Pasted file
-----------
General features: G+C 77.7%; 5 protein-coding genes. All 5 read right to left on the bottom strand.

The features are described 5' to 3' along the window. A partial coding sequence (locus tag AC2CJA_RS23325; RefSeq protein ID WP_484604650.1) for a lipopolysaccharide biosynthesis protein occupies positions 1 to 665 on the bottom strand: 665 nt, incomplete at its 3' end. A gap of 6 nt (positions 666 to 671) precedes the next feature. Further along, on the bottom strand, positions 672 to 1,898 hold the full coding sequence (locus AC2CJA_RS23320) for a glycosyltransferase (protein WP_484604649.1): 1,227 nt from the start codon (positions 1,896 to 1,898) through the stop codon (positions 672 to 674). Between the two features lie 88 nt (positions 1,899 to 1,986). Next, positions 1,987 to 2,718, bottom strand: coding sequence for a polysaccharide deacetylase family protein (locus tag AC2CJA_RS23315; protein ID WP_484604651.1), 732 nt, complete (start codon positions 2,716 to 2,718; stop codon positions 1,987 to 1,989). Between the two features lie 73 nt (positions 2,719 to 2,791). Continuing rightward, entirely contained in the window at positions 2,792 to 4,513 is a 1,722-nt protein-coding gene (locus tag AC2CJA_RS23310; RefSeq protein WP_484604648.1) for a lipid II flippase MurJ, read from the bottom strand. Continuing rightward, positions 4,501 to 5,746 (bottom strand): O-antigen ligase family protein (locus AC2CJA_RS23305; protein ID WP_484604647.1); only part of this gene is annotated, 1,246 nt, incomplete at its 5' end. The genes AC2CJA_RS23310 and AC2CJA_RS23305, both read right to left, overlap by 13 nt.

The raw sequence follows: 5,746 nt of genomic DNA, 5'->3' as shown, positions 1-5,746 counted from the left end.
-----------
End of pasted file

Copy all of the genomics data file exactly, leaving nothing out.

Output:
General features: G+C 77.7%; 5 protein-coding genes. All 5 read right to left on the bottom strand.

The features are described 5' to 3' along the window. A partial coding sequence (locus tag AC2CJA_RS23325; RefSeq protein ID WP_484604650.1) for a lipopolysaccharide biosynthesis protein occupies positions 1 to 665 on the bottom strand: 665 nt, incomplete at its 3' end. A gap of 6 nt (positions 666 to 671) precedes the next feature. Further along, on the bottom strand, positions 672 to 1,898 hold the full coding sequence (locus AC2CJA_RS23320) for a glycosyltransferase (protein WP_484604649.1): 1,227 nt from the start codon (positions 1,896 to 1,898) through the stop codon (positions 672 to 674). Between the two features lie 88 nt (positions 1,899 to 1,986). Next, positions 1,987 to 2,718, bottom strand: coding sequence for a polysaccharide deacetylase family protein (locus tag AC2CJA_RS23315; protein ID WP_484604651.1), 732 nt, complete (start codon positions 2,716 to 2,718; stop codon positions 1,987 to 1,989). Between the two features lie 73 nt (positions 2,719 to 2,791). Continuing rightward, entirely contained in the window at positions 2,792 to 4,513 is a 1,722-nt protein-coding gene (locus tag AC2CJA_RS23310; RefSeq protein WP_484604648.1) for a lipid II flippase MurJ, read from the bottom strand. Continuing rightward, positions 4,501 to 5,746 (bottom strand): O-antigen ligase family protein (locus AC2CJA_RS23305; protein ID WP_484604647.1); only part of this gene is annotated, 1,246 nt, incomplete at its 5' end. The genes AC2CJA_RS23310 and AC2CJA_RS23305, both read right to left, overlap by 13 nt.

The raw sequence follows: 5,746 nt of genomic DNA, 5'->3' as shown, positions 1-5,746 counted from the left end.